In a party that’s moved more aggressively in recent years in pushing to restrict abortions, it was no surprise that the field of potential 2024 Republican presidential hopefuls celebrated the Supreme Court ruling overturning Roe V. Wade as a historic victory for conservatives.
While the praise was nearly universal, where the possible contenders differed was over the next steps the GOP should take to push to ban abortions in states from coast to coast.
“The court handed down a victory for the Constitution, a victory for the rule of law and above all a victory for life,” former President Donald Trump said Saturday night at a rally in Illinois.
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Trump took credit for the ruling a couple of hours after the news broke on Friday.
“Today’s decision, which is the biggest WIN for LIFE in a generation, along with other decisions that have been announced recently, were only made possible because I delivered everything as promised, including nominating and getting three highly respected and strong Constitutionalists confirmed to the United States Supreme Court,” the former president touted.
But in an interview with Fox News Digital, Trump was much more reserved. When asked if he had a message for any of his supporters who may support abortion rights, he suggested that “in the end, this is something that will work out for everybody.”,
And according to The New York Times, Trump was privately concerned in the lead up to Friday’s monumental ruling that it would politically hurt the GOP with suburban women in November’s midterm elections.
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Former Vice President Mike Pence, who’s long been a champion for social conservatives, appeared much more aggressive when it came to taking the next steps.
“Now that Roe v. Wade has been consigned to the ash heap of history, a new arena in the cause of life has emerged, and it is incumbent on all who cherish the sanctity of life to resolve that we will take the defense of the unborn and the support for women in crisis pregnancy centers to every state in America,” the former vice president argued.
And Pence urged that “having been given this second chance for Life, we must not rest and must not relent until the sanctity of life is restored to the center of American law in every state in the land.”
Former Secretary of State Mike Pompeo, who was another top member of Trump’s administration, took to Twitter to “applaud the SCOTUS decision to overturn Roe v. Wade” and to stress that “this is not the end of the fight to save the lives of the unborn. We owe it to them to joyously defend this most fundamental right — the right to life.”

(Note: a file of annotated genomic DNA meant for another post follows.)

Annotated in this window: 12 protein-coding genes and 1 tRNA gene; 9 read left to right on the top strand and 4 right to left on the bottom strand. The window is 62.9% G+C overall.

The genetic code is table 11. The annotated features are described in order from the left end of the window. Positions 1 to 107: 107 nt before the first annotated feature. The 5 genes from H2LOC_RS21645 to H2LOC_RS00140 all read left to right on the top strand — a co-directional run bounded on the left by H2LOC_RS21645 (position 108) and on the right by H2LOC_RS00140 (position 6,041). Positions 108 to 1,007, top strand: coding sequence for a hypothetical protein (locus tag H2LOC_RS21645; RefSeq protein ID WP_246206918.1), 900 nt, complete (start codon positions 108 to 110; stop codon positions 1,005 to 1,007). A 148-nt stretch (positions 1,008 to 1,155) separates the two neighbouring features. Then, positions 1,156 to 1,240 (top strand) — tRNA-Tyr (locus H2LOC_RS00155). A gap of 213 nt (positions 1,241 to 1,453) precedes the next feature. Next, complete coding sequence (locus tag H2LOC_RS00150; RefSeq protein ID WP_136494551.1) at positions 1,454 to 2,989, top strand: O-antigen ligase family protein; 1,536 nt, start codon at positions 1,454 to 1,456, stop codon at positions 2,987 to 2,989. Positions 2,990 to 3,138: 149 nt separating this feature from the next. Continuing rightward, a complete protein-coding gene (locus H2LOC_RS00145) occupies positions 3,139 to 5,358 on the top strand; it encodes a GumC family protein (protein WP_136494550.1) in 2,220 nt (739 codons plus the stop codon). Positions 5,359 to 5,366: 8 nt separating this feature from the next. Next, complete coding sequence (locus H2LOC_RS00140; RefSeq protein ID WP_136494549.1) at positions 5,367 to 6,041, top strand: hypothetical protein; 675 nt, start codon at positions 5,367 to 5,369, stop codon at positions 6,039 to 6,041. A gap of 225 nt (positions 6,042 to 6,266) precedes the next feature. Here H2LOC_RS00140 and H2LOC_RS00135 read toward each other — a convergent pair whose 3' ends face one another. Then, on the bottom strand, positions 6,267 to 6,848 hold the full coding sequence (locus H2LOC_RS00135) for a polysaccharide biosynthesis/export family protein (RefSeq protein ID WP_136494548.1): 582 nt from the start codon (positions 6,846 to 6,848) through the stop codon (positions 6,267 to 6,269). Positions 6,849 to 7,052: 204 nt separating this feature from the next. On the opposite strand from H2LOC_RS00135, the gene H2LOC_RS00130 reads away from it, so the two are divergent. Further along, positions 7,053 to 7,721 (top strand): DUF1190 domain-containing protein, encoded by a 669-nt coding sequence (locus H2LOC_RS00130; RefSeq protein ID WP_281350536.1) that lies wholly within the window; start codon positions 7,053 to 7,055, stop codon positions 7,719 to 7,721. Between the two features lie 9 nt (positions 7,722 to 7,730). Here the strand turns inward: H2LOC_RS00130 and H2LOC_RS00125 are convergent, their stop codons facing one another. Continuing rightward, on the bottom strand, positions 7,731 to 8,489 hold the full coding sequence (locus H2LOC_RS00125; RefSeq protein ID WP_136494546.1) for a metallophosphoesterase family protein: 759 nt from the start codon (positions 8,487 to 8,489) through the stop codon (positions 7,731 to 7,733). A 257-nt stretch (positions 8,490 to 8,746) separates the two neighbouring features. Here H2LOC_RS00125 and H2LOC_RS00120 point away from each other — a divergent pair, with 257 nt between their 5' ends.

Former South Carolina Gov. Nikki Haley, who served as ambassador to the United Nations during Trump’s first two years in the White House, called the high court decision a “historic win for the pro-life movement. It’s an even bigger win for the American people.”
“My hope is that there is a renewed commitment from elected lawmakers to support and protect mothers and their pre-born babies,” Haley added.
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Another top Republican and possible White House hopeful – Florida Gov. Ron DeSantis – also called for expanding “pro-life protections” but kept his scope firmly on the Sunshine State.
Pointing to his state’s new 15-week abortion restrictions, which the governor signed into law this spring, DeSantis pledged that “Florida will continue to defend its recently-enacted pro-life reforms against state court challenges, will work to expand pro-life protections, and will stand for life by promoting adoption, foster care and child welfare,” DeSantis said in a statement.
The statements and comments from Trump, Pence, Pompeo, Haley, DeSantis, and others who may have national ambitions in 2024 are all a nod to social conservatives – who’ve long played a crucial role in the GOP and in picking the party’s presidential nominees.
Ralph Reed, a well-known and veteran political consultant who in the 1990s steered the Christian Coalition and is the founder and chairman of the Faith and Freedom Coalition, noted that social conservative and evangelical voters currently make up roughly half of the Republican primary vote and that they have outsized influence in Iowa and South Carolina, two of the first three states to hold contests in the GOP presidential nominating calendar.
“You’re not going to win this nomination in 2024 without getting your fair share of these voters,” Reed told Fox News earlier this month. “You don’t have to win a majority, but you probably have to win a plurality. I don’t think there’s any way to win the nomination without getting your fair share. These are very important voters.”
Fox News’ Brooke Singman contributed to this report